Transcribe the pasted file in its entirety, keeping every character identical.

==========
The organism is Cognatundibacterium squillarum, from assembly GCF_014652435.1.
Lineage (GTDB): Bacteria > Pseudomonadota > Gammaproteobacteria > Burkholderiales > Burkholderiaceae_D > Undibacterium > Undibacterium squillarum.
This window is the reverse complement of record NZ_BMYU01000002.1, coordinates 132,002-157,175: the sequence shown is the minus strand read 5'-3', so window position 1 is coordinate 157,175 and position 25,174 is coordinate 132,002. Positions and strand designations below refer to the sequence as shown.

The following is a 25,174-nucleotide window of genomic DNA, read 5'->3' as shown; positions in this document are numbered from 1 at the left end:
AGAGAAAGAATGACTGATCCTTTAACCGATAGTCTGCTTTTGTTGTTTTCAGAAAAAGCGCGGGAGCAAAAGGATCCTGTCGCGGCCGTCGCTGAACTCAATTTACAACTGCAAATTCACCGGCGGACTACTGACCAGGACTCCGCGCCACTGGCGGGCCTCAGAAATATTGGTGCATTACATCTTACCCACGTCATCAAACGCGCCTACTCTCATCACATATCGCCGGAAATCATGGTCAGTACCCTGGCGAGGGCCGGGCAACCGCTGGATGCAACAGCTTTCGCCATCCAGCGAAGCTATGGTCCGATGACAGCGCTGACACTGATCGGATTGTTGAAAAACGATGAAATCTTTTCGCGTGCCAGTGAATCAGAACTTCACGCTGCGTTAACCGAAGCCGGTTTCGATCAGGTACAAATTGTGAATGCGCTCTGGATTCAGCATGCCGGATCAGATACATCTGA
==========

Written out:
The organism is Cognatundibacterium squillarum, from assembly GCF_014652435.1.
Lineage (GTDB): Bacteria > Pseudomonadota > Gammaproteobacteria > Burkholderiales > Burkholderiaceae_D > Undibacterium > Undibacterium squillarum.
This window is the reverse complement of record NZ_BMYU01000002.1, coordinates 132,002-157,175: the sequence shown is the minus strand read 5'-3', so window position 1 is coordinate 157,175 and position 25,174 is coordinate 132,002. Positions and strand designations below refer to the sequence as shown.

The following is a 25,174-nucleotide window of genomic DNA, read 5'->3' as shown; positions in this document are numbered from 1 at the left end:
AGAGAAAGAATGACTGATCCTTTAACCGATAGTCTGCTTTTGTTGTTTTCAGAAAAAGCGCGGGAGCAAAAGGATCCTGTCGCGGCCGTCGCTGAACTCAATTTACAACTGCAAATTCACCGGCGGACTACTGACCAGGACTCCGCGCCACTGGCGGGCCTCAGAAATATTGGTGCATTACATCTTACCCACGTCATCAAACGCGCCTACTCTCATCACATATCGCCGGAAATCATGGTCAGTACCCTGGCGAGGGCCGGGCAACCGCTGGATGCAACAGCTTTCGCCATCCAGCGAAGCTATGGTCCGATGACAGCGCTGACACTGATCGGATTGTTGAAAAACGATGAAATCTTTTCGCGTGCCAGTGAATCAGAACTTCACGCTGCGTTAACCGAAGCCGGTTTCGATCAGGTACAAATTGTGAATGCGCTCTGGATTCAGCATGCCGGATCAGATACATCTGA